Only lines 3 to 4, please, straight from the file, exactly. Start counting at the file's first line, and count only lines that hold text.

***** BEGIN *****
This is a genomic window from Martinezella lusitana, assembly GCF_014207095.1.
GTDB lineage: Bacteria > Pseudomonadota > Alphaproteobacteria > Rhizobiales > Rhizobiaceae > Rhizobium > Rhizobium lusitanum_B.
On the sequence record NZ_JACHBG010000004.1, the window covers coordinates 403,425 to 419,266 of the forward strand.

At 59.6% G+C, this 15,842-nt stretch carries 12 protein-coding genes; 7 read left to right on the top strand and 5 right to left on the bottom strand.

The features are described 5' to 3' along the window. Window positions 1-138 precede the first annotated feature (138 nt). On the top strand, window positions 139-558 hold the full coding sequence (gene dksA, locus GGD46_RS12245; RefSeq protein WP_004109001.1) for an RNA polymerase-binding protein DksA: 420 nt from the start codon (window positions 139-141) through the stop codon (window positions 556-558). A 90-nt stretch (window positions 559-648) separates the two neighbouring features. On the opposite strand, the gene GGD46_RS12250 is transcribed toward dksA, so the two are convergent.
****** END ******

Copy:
On the sequence record NZ_JACHBG010000004.1, the window covers coordinates 403,425 to 419,266 of the forward strand.

At 59.6% G+C, this 15,842-nt stretch carries 12 protein-coding genes; 7 read left to right on the top strand and 5 right to left on the bottom strand.